The story of Zenia ought to begin when Zenia began. It must have been someplace long ago and distance in space, thinks Tony; someplace bruised, and very tangled. A European print, hand-tinted, ochre-coloured, with dusty sunlight and a lot of bushes in it - bushes with thick leaves and ancient twisted roots, behind which, out of sight in the ...
The story of Zenia ought to begin when Zenia began. It must have been someplace long ago and distance in space, thinks Tony; someplace bruised, and very tangled. A European print, hand-tinted, ochre-coloured, with dusty sunlight and a lot of bushes in it - bushes with thick leaves and ancient twisted roots, behind which, out of sight in the undergrowth and hinted at only by a boot protruding, or a slack hand, something ordinary but horrifying is taking place. Zenia is beautiful, smart and greedy, by turns manipulative and vulnerable, needy and ruthless. She is also dead. Just to make absolutely sure Tony, Roz and Charis are there for the funeral. But five years on, as the three women share a decorous lunch, the unthinkable happens: 'with waves of ill will flowing out of her like cosmic radiation', Zenia is back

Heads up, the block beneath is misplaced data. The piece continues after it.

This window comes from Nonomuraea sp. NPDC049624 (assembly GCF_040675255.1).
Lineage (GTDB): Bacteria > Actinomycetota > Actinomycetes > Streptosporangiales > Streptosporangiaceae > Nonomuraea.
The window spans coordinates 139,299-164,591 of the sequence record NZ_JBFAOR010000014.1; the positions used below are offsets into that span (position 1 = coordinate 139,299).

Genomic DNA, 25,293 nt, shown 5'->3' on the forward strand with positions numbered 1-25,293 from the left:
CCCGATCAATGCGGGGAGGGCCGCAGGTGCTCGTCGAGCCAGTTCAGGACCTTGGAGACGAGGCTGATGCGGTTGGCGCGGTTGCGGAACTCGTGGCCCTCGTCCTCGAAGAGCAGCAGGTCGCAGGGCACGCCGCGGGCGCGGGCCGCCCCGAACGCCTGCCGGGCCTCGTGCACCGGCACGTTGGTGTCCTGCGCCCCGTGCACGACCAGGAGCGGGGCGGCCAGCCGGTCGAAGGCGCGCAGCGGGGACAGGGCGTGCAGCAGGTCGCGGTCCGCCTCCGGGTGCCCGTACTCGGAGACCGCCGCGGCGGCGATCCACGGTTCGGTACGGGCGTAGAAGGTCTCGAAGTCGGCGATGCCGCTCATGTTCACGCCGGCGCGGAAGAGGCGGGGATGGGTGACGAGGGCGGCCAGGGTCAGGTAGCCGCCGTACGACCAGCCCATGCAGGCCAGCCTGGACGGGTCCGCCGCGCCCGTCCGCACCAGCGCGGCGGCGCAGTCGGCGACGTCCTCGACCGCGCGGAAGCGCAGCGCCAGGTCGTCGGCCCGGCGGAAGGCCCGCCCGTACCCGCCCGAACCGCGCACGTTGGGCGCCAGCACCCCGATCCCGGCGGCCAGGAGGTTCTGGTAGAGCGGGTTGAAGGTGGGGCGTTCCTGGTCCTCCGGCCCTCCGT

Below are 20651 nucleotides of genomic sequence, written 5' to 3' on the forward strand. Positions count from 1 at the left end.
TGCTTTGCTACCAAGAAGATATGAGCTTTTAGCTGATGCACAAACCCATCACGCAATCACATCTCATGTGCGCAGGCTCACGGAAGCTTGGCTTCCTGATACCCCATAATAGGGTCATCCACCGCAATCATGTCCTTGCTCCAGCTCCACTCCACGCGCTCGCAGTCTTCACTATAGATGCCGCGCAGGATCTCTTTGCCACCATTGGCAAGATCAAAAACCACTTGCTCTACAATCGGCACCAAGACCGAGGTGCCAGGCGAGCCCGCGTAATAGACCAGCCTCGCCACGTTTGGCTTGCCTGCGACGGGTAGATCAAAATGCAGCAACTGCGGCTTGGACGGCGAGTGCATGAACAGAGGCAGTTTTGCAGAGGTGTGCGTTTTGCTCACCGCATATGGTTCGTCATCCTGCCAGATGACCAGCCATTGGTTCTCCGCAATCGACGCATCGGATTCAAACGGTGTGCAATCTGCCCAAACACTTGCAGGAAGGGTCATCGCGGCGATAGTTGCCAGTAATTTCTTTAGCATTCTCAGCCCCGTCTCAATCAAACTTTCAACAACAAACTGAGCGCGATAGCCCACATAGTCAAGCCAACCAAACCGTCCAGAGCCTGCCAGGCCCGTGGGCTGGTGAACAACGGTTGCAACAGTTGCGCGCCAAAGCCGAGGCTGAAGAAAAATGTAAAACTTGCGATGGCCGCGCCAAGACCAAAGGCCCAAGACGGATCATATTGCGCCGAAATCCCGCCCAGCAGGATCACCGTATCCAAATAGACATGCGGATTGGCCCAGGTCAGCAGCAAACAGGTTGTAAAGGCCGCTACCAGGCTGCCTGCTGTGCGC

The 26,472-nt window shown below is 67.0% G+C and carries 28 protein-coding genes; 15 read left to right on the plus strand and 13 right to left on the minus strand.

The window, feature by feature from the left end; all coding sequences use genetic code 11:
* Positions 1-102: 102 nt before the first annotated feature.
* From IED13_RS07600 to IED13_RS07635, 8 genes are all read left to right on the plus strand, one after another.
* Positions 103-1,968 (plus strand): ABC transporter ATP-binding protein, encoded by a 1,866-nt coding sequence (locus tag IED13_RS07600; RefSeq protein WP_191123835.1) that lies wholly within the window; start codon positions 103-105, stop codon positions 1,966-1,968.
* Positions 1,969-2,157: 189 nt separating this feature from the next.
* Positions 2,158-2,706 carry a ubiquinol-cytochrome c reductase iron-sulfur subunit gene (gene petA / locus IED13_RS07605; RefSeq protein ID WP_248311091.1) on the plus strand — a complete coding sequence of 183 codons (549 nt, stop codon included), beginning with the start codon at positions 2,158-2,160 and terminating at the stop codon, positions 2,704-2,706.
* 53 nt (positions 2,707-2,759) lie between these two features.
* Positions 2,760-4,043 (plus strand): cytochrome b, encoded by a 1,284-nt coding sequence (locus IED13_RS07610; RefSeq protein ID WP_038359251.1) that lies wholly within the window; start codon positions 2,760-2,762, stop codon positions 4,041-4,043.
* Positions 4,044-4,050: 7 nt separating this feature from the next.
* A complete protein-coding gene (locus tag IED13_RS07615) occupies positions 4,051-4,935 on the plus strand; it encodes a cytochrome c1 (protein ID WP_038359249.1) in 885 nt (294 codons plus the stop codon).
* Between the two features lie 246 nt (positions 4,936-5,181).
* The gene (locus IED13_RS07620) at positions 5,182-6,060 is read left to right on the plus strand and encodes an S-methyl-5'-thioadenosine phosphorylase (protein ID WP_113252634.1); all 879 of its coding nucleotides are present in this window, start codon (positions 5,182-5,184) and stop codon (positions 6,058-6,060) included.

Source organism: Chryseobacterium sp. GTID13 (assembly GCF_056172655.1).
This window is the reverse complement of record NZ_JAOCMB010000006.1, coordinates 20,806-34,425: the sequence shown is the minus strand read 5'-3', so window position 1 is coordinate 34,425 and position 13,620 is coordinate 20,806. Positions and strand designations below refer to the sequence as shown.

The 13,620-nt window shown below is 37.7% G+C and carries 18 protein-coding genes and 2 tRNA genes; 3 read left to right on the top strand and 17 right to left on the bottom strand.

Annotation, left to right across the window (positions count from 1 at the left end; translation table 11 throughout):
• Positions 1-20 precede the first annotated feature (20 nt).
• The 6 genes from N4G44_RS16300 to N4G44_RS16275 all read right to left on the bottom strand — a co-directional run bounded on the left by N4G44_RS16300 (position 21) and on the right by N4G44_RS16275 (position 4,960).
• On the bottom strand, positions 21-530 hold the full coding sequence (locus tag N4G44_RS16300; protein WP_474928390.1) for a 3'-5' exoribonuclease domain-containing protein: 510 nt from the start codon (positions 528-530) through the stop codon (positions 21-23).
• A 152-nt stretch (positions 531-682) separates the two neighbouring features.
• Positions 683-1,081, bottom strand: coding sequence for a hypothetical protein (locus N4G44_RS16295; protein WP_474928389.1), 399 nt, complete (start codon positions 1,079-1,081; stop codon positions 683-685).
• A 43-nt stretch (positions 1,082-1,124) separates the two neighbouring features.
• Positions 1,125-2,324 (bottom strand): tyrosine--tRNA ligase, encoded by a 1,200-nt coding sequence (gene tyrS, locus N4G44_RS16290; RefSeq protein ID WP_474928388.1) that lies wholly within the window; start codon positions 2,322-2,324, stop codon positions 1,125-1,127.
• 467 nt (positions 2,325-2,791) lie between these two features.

What a juicy read this was! I certainly was not expecting a mystery with a clearly defined villain when I picked up "The Robber Bride," but that's what the novel turned out to be. The story begins with three women whose lives have been irrevocably altered by a woman who seems to haunt them like a spectre. I wasn't very far into the book before I was desperate to find out exactly WHAT this woman had done.
Zenia, the villainess who steals men (among other things) and ruins lives, embodies the fear that trust is too easily misplaced, and that some people just want to hurt people for the thrill of it. I'm not sure how realistic she is as a character, but I think that's beside the point. Roz, Tony, and Charis, the three protagonists of the book, are as real as they come, and are utterly recognizable as three variations on the everywoman.
I will say that some patience is required in reading this novel, as the narrative tends to jump back and restart itself for each woman's own story of Zenia. I went along with it, but occasionally found myself wishing that the overarching narrative thread were stronger throughout the different parts of the book.
Jul 15, 2007
I'm not sure about this one...
After reading "The Blind Assassin" by Margaret Atwood, I was excited to read more of her stories. This one, however, just didn't excite me like "TBA." For me, it took too long to get to the actual storyline, and I find that to be pretty important in books.
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